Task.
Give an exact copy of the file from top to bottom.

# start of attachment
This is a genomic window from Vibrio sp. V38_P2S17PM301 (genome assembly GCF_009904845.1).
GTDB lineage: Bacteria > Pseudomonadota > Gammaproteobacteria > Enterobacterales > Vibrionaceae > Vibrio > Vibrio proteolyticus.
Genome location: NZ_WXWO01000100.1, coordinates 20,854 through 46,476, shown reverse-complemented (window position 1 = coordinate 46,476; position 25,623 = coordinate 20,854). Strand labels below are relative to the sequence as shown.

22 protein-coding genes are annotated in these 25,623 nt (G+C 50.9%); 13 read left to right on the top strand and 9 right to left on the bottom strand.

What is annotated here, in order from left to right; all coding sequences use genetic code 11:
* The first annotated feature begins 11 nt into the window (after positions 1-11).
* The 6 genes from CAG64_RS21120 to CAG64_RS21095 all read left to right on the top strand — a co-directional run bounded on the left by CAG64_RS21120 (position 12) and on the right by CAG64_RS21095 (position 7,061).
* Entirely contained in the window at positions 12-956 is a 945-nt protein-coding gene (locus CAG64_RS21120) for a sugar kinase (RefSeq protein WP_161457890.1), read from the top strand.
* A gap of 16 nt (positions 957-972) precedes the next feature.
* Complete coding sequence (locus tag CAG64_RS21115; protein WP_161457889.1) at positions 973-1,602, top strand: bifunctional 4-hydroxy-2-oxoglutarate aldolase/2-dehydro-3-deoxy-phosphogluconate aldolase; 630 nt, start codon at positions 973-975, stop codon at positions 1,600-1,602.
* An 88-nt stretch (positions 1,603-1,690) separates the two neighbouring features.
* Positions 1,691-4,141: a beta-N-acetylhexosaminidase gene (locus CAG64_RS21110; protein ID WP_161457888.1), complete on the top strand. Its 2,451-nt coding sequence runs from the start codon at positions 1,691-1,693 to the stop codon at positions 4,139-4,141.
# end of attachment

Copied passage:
This is a genomic window from Vibrio sp. V38_P2S17PM301 (genome assembly GCF_009904845.1).
GTDB lineage: Bacteria > Pseudomonadota > Gammaproteobacteria > Enterobacterales > Vibrionaceae > Vibrio > Vibrio proteolyticus.
Genome location: NZ_WXWO01000100.1, coordinates 20,854 through 46,476, shown reverse-complemented (window position 1 = coordinate 46,476; position 25,623 = coordinate 20,854). Strand labels below are relative to the sequence as shown.

22 protein-coding genes are annotated in these 25,623 nt (G+C 50.9%); 13 read left to right on the top strand and 9 right to left on the bottom strand.

What is annotated here, in order from left to right; all coding sequences use genetic code 11:
* The first annotated feature begins 11 nt into the window (after positions 1-11).
* The 6 genes from CAG64_RS21120 to CAG64_RS21095 all read left to right on the top strand — a co-directional run bounded on the left by CAG64_RS21120 (position 12) and on the right by CAG64_RS21095 (position 7,061).
* Entirely contained in the window at positions 12-956 is a 945-nt protein-coding gene (locus CAG64_RS21120) for a sugar kinase (RefSeq protein WP_161457890.1), read from the top strand.
* A gap of 16 nt (positions 957-972) precedes the next feature.
* Complete coding sequence (locus tag CAG64_RS21115; protein WP_161457889.1) at positions 973-1,602, top strand: bifunctional 4-hydroxy-2-oxoglutarate aldolase/2-dehydro-3-deoxy-phosphogluconate aldolase; 630 nt, start codon at positions 973-975, stop codon at positions 1,600-1,602.
* An 88-nt stretch (positions 1,603-1,690) separates the two neighbouring features.
* Positions 1,691-4,141: a beta-N-acetylhexosaminidase gene (locus CAG64_RS21110; protein ID WP_161457888.1), complete on the top strand. Its 2,451-nt coding sequence runs from the start codon at positions 1,691-1,693 to the stop codon at positions 4,139-4,141.